Just as the case was nearing a conclusion, the country of Brazil added a surprising new twist to the saga when it asked the court to set aside all other claims and consider it the sole and rightful owner of the Bahia Emerald.

Brazil’s argument: the specimen was illegally mined on Brazilian land and exported without the authority of the Brazilian government. Hence, the Bahia Emerald has immense cultural and scientific value, belongs to the people of Brazil, and should be on display for all to see.

"We discovered that there was no authorization for the extraction of the emerald, no state permission to transport it or to export the emerald," Melo told the Los Angeles Times.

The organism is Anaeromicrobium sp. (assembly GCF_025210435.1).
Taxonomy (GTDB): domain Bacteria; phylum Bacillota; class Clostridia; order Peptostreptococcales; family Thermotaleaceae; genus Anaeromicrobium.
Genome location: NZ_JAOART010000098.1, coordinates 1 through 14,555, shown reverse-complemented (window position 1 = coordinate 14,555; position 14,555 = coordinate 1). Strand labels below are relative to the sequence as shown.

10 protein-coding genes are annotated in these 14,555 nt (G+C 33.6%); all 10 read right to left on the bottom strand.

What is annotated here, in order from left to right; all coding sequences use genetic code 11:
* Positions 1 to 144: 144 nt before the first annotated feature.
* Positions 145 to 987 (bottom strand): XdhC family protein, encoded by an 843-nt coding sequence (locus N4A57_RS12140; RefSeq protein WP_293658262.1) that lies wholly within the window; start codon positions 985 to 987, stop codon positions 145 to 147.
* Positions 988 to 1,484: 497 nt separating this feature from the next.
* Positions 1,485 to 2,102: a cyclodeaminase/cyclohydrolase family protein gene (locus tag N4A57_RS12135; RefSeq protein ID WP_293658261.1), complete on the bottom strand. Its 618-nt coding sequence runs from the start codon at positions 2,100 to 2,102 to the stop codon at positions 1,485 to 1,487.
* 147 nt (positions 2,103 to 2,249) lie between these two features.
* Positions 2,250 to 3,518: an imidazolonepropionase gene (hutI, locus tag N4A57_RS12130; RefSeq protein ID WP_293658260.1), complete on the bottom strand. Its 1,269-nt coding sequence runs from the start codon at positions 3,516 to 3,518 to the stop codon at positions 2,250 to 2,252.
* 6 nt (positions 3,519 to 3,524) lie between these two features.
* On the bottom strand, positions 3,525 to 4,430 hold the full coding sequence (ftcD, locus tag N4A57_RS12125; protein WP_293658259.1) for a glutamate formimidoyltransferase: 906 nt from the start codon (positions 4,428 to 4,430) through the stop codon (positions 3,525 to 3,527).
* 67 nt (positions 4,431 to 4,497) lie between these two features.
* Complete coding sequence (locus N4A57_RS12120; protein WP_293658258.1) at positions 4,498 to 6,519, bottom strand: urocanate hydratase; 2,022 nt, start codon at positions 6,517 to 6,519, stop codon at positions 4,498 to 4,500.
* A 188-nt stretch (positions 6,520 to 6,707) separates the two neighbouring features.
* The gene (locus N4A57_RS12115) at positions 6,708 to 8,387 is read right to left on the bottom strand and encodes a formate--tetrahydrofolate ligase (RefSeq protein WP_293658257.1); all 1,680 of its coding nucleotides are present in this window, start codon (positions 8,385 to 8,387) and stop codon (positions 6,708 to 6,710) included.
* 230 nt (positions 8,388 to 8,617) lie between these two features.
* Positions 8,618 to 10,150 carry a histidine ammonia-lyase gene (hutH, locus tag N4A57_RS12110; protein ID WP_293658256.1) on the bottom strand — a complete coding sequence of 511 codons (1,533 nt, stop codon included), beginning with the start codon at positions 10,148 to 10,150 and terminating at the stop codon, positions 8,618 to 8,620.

A group led by Idaho businessman Kit Morrison is the only other party left in the legal case. Morrison’s attorney, Andrew Spielberger, told the Los Angeles Times that Brazil waited too long to make a claim.

"Five years of litigation, then all of a sudden at the end of all this a governmental entity says that they want to take it and repatriate it," he said. "If the country of Brazil is interested in buying it from [Morrison] and taking it back to put it on display — we see the value in that."

Countered John Nadolenco, Brazil’s Los Angeles-based attorney, “Brazil does not need to buy it from anyone. The Bahia [Emerald] simply needs to be returned to its rightful home."

And so the odyssey of the Bahia Emerald will continue for a bit longer. A hearing on the motion by the nation of Brazil was scheduled for this week, and a Los Angeles Superior Court judge is set to hear more testimony from Morrison’s group on May 11. Stay tuned…

Images:; Facebook/Bahia Emerald
January 30th, 2015